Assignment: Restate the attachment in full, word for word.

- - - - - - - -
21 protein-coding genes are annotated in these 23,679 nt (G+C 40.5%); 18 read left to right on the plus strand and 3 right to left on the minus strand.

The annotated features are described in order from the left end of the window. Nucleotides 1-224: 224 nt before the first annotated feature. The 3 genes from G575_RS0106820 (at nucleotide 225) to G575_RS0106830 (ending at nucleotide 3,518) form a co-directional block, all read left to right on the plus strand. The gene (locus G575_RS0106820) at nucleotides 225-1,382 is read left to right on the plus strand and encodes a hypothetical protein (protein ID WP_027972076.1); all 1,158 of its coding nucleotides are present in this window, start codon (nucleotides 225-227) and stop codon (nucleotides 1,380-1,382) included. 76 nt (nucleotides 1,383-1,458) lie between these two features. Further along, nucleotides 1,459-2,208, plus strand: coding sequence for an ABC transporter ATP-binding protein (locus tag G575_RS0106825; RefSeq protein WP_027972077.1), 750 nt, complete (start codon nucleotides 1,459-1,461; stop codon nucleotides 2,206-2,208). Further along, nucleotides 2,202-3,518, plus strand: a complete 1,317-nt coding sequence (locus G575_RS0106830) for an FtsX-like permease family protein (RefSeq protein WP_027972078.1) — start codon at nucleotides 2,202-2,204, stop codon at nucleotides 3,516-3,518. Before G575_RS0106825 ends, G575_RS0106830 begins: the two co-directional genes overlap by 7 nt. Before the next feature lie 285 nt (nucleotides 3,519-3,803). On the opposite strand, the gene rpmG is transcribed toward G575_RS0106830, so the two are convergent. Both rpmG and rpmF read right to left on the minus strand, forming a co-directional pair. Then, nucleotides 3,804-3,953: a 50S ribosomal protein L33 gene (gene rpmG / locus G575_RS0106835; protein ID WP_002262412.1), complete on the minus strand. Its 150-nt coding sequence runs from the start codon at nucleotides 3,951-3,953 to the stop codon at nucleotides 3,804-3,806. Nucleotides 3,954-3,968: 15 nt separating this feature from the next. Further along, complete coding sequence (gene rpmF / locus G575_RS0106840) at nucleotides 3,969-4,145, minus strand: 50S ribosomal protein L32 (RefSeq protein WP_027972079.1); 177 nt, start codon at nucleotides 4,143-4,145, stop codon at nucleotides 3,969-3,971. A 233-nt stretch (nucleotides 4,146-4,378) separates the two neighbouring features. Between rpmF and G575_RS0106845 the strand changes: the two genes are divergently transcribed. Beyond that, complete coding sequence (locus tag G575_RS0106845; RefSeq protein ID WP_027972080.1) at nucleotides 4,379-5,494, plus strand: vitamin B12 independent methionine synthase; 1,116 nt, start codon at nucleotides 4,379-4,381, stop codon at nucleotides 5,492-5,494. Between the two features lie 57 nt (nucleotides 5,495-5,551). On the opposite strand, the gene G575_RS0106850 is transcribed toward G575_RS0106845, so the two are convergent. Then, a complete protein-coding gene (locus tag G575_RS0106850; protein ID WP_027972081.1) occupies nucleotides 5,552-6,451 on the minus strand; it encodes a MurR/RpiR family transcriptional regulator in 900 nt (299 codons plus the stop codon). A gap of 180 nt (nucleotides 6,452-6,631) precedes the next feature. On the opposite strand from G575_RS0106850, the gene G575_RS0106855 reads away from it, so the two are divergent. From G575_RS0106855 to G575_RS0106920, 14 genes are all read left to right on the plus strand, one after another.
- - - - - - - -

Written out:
21 protein-coding genes are annotated in these 23,679 nt (G+C 40.5%); 18 read left to right on the plus strand and 3 right to left on the minus strand.

The annotated features are described in order from the left end of the window. Nucleotides 1-224: 224 nt before the first annotated feature. The 3 genes from G575_RS0106820 (at nucleotide 225) to G575_RS0106830 (ending at nucleotide 3,518) form a co-directional block, all read left to right on the plus strand. The gene (locus G575_RS0106820) at nucleotides 225-1,382 is read left to right on the plus strand and encodes a hypothetical protein (protein ID WP_027972076.1); all 1,158 of its coding nucleotides are present in this window, start codon (nucleotides 225-227) and stop codon (nucleotides 1,380-1,382) included. 76 nt (nucleotides 1,383-1,458) lie between these two features. Further along, nucleotides 1,459-2,208, plus strand: coding sequence for an ABC transporter ATP-binding protein (locus tag G575_RS0106825; RefSeq protein WP_027972077.1), 750 nt, complete (start codon nucleotides 1,459-1,461; stop codon nucleotides 2,206-2,208). Further along, nucleotides 2,202-3,518, plus strand: a complete 1,317-nt coding sequence (locus G575_RS0106830) for an FtsX-like permease family protein (RefSeq protein WP_027972078.1) — start codon at nucleotides 2,202-2,204, stop codon at nucleotides 3,516-3,518. Before G575_RS0106825 ends, G575_RS0106830 begins: the two co-directional genes overlap by 7 nt. Before the next feature lie 285 nt (nucleotides 3,519-3,803). On the opposite strand, the gene rpmG is transcribed toward G575_RS0106830, so the two are convergent. Both rpmG and rpmF read right to left on the minus strand, forming a co-directional pair. Then, nucleotides 3,804-3,953: a 50S ribosomal protein L33 gene (gene rpmG / locus G575_RS0106835; protein ID WP_002262412.1), complete on the minus strand. Its 150-nt coding sequence runs from the start codon at nucleotides 3,951-3,953 to the stop codon at nucleotides 3,804-3,806. Nucleotides 3,954-3,968: 15 nt separating this feature from the next. Further along, complete coding sequence (gene rpmF / locus G575_RS0106840) at nucleotides 3,969-4,145, minus strand: 50S ribosomal protein L32 (RefSeq protein WP_027972079.1); 177 nt, start codon at nucleotides 4,143-4,145, stop codon at nucleotides 3,969-3,971. A 233-nt stretch (nucleotides 4,146-4,378) separates the two neighbouring features. Between rpmF and G575_RS0106845 the strand changes: the two genes are divergently transcribed. Beyond that, complete coding sequence (locus tag G575_RS0106845; RefSeq protein ID WP_027972080.1) at nucleotides 4,379-5,494, plus strand: vitamin B12 independent methionine synthase; 1,116 nt, start codon at nucleotides 4,379-4,381, stop codon at nucleotides 5,492-5,494. Between the two features lie 57 nt (nucleotides 5,495-5,551). On the opposite strand, the gene G575_RS0106850 is transcribed toward G575_RS0106845, so the two are convergent. Then, a complete protein-coding gene (locus tag G575_RS0106850; protein ID WP_027972081.1) occupies nucleotides 5,552-6,451 on the minus strand; it encodes a MurR/RpiR family transcriptional regulator in 900 nt (299 codons plus the stop codon). A gap of 180 nt (nucleotides 6,452-6,631) precedes the next feature. On the opposite strand from G575_RS0106850, the gene G575_RS0106855 reads away from it, so the two are divergent. From G575_RS0106855 to G575_RS0106920, 14 genes are all read left to right on the plus strand, one after another.